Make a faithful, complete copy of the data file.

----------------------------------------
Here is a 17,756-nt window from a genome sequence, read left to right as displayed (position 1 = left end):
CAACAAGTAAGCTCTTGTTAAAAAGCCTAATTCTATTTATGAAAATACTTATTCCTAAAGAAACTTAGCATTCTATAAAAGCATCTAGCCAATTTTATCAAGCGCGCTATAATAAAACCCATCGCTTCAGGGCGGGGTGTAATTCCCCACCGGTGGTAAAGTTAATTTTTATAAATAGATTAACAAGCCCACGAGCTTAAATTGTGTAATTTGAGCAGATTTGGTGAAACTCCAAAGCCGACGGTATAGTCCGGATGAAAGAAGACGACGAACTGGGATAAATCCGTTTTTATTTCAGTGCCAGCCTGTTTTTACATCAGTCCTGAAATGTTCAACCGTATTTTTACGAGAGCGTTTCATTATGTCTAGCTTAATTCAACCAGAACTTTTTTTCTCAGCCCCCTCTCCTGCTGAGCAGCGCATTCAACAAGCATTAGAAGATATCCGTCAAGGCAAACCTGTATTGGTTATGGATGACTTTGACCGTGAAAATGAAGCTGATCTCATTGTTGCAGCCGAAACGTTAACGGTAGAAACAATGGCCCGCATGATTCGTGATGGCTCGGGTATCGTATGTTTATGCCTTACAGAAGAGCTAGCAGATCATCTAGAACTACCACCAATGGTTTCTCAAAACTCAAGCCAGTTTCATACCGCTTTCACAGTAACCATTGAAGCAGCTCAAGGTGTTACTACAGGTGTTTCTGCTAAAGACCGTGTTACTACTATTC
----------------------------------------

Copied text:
Here is a 17,756-nt window from a genome sequence, read left to right as displayed (position 1 = left end):
CAACAAGTAAGCTCTTGTTAAAAAGCCTAATTCTATTTATGAAAATACTTATTCCTAAAGAAACTTAGCATTCTATAAAAGCATCTAGCCAATTTTATCAAGCGCGCTATAATAAAACCCATCGCTTCAGGGCGGGGTGTAATTCCCCACCGGTGGTAAAGTTAATTTTTATAAATAGATTAACAAGCCCACGAGCTTAAATTGTGTAATTTGAGCAGATTTGGTGAAACTCCAAAGCCGACGGTATAGTCCGGATGAAAGAAGACGACGAACTGGGATAAATCCGTTTTTATTTCAGTGCCAGCCTGTTTTTACATCAGTCCTGAAATGTTCAACCGTATTTTTACGAGAGCGTTTCATTATGTCTAGCTTAATTCAACCAGAACTTTTTTTCTCAGCCCCCTCTCCTGCTGAGCAGCGCATTCAACAAGCATTAGAAGATATCCGTCAAGGCAAACCTGTATTGGTTATGGATGACTTTGACCGTGAAAATGAAGCTGATCTCATTGTTGCAGCCGAAACGTTAACGGTAGAAACAATGGCCCGCATGATTCGTGATGGCTCGGGTATCGTATGTTTATGCCTTACAGAAGAGCTAGCAGATCATCTAGAACTACCACCAATGGTTTCTCAAAACTCAAGCCAGTTTCATACCGCTTTCACAGTAACCATTGAAGCAGCTCAAGGTGTTACTACAGGTGTTTCTGCTAAAGACCGTGTTACTACTATTC